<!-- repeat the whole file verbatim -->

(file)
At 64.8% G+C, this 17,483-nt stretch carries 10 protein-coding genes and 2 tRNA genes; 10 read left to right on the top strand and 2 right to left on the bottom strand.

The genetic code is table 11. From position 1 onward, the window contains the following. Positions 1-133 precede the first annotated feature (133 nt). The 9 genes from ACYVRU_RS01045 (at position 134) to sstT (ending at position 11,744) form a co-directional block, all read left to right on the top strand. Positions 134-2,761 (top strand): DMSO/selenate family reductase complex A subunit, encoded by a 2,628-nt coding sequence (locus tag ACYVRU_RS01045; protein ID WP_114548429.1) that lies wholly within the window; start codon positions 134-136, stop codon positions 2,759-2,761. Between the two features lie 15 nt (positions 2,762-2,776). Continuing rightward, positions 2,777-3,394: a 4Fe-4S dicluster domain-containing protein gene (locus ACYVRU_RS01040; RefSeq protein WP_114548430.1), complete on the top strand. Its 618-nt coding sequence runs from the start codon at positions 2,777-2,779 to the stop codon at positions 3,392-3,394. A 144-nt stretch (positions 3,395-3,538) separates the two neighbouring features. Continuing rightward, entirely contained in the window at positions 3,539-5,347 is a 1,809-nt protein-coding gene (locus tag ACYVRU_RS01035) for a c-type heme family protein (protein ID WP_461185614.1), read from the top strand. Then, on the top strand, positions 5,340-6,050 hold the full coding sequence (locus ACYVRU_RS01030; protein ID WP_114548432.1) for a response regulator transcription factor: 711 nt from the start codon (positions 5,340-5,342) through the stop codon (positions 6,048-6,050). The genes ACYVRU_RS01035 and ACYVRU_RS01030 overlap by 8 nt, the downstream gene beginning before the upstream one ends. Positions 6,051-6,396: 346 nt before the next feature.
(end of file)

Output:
At 64.8% G+C, this 17,483-nt stretch carries 10 protein-coding genes and 2 tRNA genes; 10 read left to right on the top strand and 2 right to left on the bottom strand.

The genetic code is table 11. From position 1 onward, the window contains the following. Positions 1-133 precede the first annotated feature (133 nt). The 9 genes from ACYVRU_RS01045 (at position 134) to sstT (ending at position 11,744) form a co-directional block, all read left to right on the top strand. Positions 134-2,761 (top strand): DMSO/selenate family reductase complex A subunit, encoded by a 2,628-nt coding sequence (locus tag ACYVRU_RS01045; protein ID WP_114548429.1) that lies wholly within the window; start codon positions 134-136, stop codon positions 2,759-2,761. Between the two features lie 15 nt (positions 2,762-2,776). Continuing rightward, positions 2,777-3,394: a 4Fe-4S dicluster domain-containing protein gene (locus ACYVRU_RS01040; RefSeq protein WP_114548430.1), complete on the top strand. Its 618-nt coding sequence runs from the start codon at positions 2,777-2,779 to the stop codon at positions 3,392-3,394. A 144-nt stretch (positions 3,395-3,538) separates the two neighbouring features. Continuing rightward, entirely contained in the window at positions 3,539-5,347 is a 1,809-nt protein-coding gene (locus tag ACYVRU_RS01035) for a c-type heme family protein (protein ID WP_461185614.1), read from the top strand. Then, on the top strand, positions 5,340-6,050 hold the full coding sequence (locus ACYVRU_RS01030; protein ID WP_114548432.1) for a response regulator transcription factor: 711 nt from the start codon (positions 5,340-5,342) through the stop codon (positions 6,048-6,050). The genes ACYVRU_RS01035 and ACYVRU_RS01030 overlap by 8 nt, the downstream gene beginning before the upstream one ends. Positions 6,051-6,396: 346 nt before the next feature.